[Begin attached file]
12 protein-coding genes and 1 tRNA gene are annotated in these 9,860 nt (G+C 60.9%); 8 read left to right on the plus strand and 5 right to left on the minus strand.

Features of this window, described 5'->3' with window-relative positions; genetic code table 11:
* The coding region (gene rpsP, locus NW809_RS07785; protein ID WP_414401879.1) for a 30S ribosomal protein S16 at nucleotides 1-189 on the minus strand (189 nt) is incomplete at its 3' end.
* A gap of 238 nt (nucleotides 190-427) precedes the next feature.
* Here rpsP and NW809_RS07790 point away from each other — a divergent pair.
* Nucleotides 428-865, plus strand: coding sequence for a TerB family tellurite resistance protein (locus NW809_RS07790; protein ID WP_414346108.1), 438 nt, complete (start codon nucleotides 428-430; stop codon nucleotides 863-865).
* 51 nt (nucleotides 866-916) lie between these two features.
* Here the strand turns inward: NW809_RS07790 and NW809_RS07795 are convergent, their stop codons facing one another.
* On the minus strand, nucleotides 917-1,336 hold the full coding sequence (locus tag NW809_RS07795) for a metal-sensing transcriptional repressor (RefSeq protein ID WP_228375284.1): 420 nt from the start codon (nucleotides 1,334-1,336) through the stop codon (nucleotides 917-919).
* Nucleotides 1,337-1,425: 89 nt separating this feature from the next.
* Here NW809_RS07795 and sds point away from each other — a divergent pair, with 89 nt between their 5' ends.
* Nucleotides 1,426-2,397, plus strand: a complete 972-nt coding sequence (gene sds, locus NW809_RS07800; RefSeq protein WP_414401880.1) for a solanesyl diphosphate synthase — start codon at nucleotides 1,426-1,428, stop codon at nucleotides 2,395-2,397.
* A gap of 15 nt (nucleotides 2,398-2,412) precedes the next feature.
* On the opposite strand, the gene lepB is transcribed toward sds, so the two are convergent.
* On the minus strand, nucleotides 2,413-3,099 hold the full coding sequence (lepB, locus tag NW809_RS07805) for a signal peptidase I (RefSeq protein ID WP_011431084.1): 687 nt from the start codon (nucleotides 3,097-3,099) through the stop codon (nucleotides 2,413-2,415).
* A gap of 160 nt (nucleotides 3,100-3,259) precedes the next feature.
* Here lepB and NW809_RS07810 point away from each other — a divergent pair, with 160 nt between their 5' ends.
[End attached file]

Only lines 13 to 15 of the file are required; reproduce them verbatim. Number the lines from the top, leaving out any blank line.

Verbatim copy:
* A gap of 15 nt (nucleotides 2,398-2,412) precedes the next feature.
* On the opposite strand, the gene lepB is transcribed toward sds, so the two are convergent.
* On the minus strand, nucleotides 2,413-3,099 hold the full coding sequence (lepB, locus tag NW809_RS07805) for a signal peptidase I (RefSeq protein ID WP_011431084.1): 687 nt from the start codon (nucleotides 3,097-3,099) through the stop codon (nucleotides 2,413-2,415).